Kiel sprats (Courtesy of Garitzko, Wikimedia Commons)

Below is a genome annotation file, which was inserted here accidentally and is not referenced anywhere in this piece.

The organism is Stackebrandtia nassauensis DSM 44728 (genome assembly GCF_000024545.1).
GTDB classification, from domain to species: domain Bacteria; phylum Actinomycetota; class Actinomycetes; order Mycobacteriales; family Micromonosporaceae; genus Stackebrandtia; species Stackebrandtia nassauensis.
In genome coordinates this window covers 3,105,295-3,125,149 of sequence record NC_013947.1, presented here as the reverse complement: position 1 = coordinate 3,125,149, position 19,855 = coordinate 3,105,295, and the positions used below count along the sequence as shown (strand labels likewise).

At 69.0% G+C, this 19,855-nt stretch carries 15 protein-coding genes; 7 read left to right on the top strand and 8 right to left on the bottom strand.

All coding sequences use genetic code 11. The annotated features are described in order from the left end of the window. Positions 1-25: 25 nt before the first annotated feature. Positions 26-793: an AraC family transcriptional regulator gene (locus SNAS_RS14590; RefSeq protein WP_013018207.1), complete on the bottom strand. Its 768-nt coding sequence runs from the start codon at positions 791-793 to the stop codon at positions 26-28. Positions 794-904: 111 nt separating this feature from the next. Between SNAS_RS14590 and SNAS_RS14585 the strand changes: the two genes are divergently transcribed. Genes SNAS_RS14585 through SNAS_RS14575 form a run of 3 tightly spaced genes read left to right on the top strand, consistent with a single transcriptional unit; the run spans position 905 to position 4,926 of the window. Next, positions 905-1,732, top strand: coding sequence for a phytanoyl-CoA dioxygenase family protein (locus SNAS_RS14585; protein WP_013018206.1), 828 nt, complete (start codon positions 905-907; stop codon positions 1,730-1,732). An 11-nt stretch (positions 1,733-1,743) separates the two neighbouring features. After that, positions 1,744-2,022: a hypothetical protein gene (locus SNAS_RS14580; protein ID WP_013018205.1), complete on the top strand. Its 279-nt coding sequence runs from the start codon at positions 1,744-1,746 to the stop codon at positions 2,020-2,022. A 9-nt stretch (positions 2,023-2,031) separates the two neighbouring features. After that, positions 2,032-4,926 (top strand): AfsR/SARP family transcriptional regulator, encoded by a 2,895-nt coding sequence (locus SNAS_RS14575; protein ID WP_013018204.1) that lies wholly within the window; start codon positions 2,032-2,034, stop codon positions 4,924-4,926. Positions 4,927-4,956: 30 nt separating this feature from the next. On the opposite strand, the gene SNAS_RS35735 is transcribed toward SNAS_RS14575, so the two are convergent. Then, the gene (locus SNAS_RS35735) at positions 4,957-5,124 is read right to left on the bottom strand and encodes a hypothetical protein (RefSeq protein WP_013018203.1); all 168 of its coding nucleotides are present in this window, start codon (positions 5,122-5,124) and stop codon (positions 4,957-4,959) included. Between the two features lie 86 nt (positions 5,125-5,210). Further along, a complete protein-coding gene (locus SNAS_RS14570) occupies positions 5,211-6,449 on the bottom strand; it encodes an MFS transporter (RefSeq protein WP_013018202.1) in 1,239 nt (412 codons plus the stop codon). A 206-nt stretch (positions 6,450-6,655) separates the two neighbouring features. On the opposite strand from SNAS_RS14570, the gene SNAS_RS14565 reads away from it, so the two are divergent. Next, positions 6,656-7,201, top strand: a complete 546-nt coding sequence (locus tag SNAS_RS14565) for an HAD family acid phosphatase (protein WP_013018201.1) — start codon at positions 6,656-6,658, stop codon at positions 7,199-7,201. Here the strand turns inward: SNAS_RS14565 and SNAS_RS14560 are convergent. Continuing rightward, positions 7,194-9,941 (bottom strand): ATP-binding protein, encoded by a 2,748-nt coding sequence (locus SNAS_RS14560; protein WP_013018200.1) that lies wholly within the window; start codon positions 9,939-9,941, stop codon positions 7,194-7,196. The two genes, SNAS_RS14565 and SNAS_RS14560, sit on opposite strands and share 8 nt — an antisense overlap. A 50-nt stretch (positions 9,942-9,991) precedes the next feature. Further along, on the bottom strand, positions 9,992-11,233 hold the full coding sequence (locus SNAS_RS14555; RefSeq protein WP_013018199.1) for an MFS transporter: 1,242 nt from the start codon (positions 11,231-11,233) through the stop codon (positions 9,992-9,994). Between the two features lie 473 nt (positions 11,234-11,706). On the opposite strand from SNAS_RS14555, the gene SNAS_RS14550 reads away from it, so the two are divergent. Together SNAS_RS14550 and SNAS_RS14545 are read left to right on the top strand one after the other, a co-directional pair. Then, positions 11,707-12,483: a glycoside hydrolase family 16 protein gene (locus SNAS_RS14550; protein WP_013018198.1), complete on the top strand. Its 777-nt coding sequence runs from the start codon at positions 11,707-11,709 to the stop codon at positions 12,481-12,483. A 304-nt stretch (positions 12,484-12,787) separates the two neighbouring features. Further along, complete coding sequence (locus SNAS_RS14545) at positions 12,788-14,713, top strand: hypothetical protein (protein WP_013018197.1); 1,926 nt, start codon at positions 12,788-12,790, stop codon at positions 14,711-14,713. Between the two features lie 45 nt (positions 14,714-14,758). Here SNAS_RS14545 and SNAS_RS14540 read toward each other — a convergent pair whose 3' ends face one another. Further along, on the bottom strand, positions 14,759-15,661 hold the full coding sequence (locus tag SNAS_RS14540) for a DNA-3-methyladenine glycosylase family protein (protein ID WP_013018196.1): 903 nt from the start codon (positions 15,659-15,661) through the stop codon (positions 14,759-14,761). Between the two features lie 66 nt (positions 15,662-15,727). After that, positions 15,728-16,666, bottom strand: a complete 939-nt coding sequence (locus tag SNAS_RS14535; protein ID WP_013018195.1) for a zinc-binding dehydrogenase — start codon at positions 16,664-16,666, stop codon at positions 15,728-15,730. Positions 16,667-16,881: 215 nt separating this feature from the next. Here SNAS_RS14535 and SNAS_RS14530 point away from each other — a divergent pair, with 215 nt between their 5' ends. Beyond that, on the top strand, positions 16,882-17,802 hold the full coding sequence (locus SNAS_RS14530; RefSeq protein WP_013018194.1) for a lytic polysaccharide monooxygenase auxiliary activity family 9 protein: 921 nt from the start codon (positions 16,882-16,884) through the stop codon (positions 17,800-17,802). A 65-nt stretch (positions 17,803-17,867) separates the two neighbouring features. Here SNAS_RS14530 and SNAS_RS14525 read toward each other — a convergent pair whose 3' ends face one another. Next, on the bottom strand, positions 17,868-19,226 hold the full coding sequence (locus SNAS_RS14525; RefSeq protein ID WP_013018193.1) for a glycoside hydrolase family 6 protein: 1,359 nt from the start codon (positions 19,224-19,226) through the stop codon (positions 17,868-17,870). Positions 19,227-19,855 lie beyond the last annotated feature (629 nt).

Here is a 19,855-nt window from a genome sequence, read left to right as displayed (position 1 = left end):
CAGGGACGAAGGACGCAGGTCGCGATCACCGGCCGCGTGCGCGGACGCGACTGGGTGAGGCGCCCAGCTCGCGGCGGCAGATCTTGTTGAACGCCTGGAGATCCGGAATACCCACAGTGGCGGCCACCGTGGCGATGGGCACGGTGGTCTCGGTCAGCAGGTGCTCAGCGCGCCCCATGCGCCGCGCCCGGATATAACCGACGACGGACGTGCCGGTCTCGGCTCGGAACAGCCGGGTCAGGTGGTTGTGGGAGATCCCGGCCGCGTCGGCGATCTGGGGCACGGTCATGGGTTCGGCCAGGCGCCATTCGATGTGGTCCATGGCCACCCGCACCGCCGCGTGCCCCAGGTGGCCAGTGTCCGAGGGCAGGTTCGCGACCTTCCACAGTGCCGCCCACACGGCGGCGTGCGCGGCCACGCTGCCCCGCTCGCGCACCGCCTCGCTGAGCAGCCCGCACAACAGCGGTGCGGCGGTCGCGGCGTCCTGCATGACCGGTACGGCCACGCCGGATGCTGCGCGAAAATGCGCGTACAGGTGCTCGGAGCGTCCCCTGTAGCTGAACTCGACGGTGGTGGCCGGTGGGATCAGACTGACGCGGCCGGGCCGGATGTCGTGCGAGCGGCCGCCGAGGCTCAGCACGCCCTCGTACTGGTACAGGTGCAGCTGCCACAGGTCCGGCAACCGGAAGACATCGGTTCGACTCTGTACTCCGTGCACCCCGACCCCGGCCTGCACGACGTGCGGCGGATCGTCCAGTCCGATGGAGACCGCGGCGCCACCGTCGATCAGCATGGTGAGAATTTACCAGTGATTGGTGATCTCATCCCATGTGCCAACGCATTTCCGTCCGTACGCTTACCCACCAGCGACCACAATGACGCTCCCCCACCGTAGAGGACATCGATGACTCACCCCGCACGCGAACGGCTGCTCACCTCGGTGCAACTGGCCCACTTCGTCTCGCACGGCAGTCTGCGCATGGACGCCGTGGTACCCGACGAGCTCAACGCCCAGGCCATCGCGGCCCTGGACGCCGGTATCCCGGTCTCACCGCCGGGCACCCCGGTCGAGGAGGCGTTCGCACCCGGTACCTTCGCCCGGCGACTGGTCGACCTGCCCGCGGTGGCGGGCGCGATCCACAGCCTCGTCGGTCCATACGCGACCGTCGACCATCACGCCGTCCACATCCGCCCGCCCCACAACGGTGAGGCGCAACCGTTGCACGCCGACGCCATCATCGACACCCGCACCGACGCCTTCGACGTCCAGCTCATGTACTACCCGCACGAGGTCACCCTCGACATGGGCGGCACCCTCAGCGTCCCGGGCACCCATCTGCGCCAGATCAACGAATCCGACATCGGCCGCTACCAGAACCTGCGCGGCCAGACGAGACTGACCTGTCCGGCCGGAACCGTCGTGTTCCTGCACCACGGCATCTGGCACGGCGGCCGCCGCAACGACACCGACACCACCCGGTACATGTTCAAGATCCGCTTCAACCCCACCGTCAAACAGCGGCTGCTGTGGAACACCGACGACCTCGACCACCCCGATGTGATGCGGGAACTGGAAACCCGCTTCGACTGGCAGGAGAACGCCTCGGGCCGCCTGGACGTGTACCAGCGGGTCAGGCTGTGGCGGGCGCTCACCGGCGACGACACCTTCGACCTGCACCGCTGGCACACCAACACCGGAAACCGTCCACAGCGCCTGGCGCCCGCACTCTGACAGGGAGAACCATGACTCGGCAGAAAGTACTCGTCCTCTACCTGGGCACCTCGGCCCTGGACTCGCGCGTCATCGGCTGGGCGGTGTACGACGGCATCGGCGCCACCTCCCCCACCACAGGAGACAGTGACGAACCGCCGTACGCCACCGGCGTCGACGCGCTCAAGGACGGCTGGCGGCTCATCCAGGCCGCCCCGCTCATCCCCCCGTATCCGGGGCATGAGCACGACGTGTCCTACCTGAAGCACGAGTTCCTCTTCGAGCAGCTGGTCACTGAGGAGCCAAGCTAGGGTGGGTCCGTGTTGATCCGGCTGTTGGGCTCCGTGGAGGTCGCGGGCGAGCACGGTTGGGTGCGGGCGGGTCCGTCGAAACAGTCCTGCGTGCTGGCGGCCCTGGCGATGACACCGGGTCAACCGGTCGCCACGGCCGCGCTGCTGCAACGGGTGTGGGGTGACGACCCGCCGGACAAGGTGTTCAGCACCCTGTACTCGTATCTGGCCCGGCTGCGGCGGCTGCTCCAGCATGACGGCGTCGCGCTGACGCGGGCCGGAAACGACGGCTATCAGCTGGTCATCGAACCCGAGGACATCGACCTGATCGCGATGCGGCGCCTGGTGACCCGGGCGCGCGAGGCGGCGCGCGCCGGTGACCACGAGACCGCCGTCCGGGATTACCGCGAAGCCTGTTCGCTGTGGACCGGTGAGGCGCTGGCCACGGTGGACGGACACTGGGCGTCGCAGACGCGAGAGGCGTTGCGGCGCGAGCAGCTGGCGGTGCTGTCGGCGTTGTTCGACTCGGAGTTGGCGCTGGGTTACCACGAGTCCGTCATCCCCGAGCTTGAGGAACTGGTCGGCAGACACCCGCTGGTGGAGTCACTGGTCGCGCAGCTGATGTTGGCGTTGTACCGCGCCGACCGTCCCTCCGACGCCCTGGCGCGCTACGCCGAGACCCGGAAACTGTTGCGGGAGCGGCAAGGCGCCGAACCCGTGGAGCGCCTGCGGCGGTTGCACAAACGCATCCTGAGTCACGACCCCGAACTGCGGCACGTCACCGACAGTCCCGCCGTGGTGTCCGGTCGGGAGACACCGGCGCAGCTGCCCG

Sprat (Sprattus sprattus) are not unique to Northern Germany but are nowadays more commonly found in the eastern regions of the Baltic Sea (where they have the following names: Swedish skarpsill, vassbuk, brisling, Kashubian mùtka, Polish szprot, Lithuanian kilkė, šprotas, Latvian brētliņ, šprote, Livonian brēţļi, Estonian kilu, sprott, Finnish kilohaili, Russian шпрот). Nevertheless, for some reason they are best known as SMOKED SPRAT or Kieler Sprotten (Danish Kieler brislinger, “Kiel sprat”) after today’s capital of Schleswig-Holstein, Germany’s northernmost state. Don’t put too much stock in the name, though! Those smoky beauties used to be shipped from Kiel’s main station. Rather than in Kiel they used to be produced in Eckernförde (Low Saxon Eckernföör, Danish Egernførde, Ekernførde, originally Egernfjord), about 25 km (15.5 miles) northwest of Kiel. These days, only those smoked sprat may bear the brandname echte Kieler Sprotten (“genuine Kiel sprat”) that are produced within the vicinity of the Bay of Kiel (Kieler Bucht, Danish Kielerfjord). However, most of the fish that is used now comes from the North Sea, since Baltic Sea sprat (Sprattus sprattus balticus) are no longer very plentiful in western regions. Sprat are smoked like bückling (mentioned above), only for shorter periods due to their smaller size. While the fish can grow up to 20 cm (8") in length, only those that are 10 cm (4") or less in length are used for smoking. They tend to be smoked whole (mit Kopp un Steert). Most people eat all but their heads, but hardcore sprat lovers eat their heads as well. The bones are small and soft; so they can be eaten. Traditionally, smoked sprat are shipped tightly packed in wooden boxes, these days in cans as well. Canned smoked sprat are available in many overseas locations as well, though most of those come from Russia or the Baltic States. Sprat must not be compared with sardines or pilchards (Sardina pilchardus). Their flavor and consistency are very different, more closely related to those of herring. In fact, juvenile herring are sometimes substituted for sprat. And, whatever you do, do not confuse Kieler Sprotten with the chocolate treat that bears the same name!